Lincoln reimagines the Middle East through Baha’i lens

Not many people know about the Baha’i religion. Some don’t know that it’s an Abrahamic religion — some don’t even know it exists — but Albert Lincoln thinks the religion’s hometown of Haifa, Israel, could serve as a model for peace and coexistence in the Middle East.

Speaking from the Hall of Philosophy, Lincoln delivered his lecture, “Religion and the Middle East – A Fresh Take,” Thursday. He explained the religion’s founding and its basic practices, and he also gave examples of how Baha’i is working to reform the Middle East into a more harmonious place.

“What we try to do is cultivate aesthetics and create peaceful spaces where all can feel welcome,” Lincoln said. “I’m talking mainly about the gardens, and it’s quite extraordinary how they do draw people from every walk of life and every one of the different diverse communities in the country and in neighboring countries.”

Haifa is located in the mountainous Northern region of the country. The Baha’i international governing body is based there and hosts an expansive garden that draws tourists — both religious and secular — to see.

While Lincoln said he and others try to establish peace in the region, there are pitfalls of peacemongering that they try to avoid.

“We don’t preach to the Jews and Arabs about peace or tell them what they should do to promote it,” Lincoln said. “We don’t get involved in political debates or public controversies, and we don’t fund social projects that promote some particular agenda.”

Pivoting to its origins, Lincoln said the Baha’i religion was founded in Iran circa 1844. Under Muslim authority at the time, the Ottoman government tried to repress the religion.

“As in other places, the repression did not distinguish the fire, but caused it to spread,” Lincoln said.

When the faith’s founder, Baha’u’llah, and his followers were exiled, the Ottomans relocated them to their current locale of Haifa.

“It was not out of good intentions that the Ottoman authorities sent [Baha’u’llah] there, nonetheless he welcomed it as an act of destiny, and with time it turned out to be an extraordinarily good choice,” Lincoln said.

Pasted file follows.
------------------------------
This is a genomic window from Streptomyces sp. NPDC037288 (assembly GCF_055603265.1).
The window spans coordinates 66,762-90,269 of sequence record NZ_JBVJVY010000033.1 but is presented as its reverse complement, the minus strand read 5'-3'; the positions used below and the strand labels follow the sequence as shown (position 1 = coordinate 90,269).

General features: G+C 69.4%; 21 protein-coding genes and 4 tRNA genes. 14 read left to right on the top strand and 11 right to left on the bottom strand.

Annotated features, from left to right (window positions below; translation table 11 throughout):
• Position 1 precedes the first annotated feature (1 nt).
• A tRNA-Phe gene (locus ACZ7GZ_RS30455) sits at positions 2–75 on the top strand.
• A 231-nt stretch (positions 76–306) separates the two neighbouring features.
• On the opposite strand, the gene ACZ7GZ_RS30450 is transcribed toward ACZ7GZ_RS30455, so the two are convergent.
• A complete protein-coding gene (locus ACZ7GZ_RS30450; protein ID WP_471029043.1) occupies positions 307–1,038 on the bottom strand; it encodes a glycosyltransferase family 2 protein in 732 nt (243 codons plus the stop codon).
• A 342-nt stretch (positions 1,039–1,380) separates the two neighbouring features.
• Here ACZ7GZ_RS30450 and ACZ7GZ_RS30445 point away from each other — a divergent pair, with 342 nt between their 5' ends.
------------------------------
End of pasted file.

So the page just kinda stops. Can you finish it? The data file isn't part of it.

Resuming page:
While the Baha’is lived in Israel, rule shifted between Islamic governments for 50 years, Christian governments (under the British Mandate) for 30 years, and 67 years to date under Jewish rule, Lincoln said.

Despite the turbulence of politics in the area, Lincoln said the gardens still serve as a place for people of different backgrounds can interact in a nonthreatening environment.

“People come each year, and one of the things they report is that this is where they can meet people they don’t otherwise see from other walks of life,” Lincoln said.

Going deeper into the diversity aspect, Lincoln shared a favorite memory during his time in Haifa when they opened a new section to guests which drew a massive and diverse crowd.

“One of my happiest memories that I have from my years in Haifa was a day when we opened a large section of the terrace to the public, invited everyone by newspaper ads, and then watched 10,000 people stroll through the gardens in four hours,” Lincoln said.

He likened the people he saw walking through the gardens to the flowers in the gardens themselves, diverse in color but similar in the happiness they radiate.

Lincoln is hopeful that the cooperation he saw everyday in Haifa could be the template for what the Middle East could look like when people of different backgrounds, belief systems and heritages learn to get along together.

“Together with other organizations, we help to strengthen and promote this notion of Haifa as a model of what the Middle East could look like,” he said.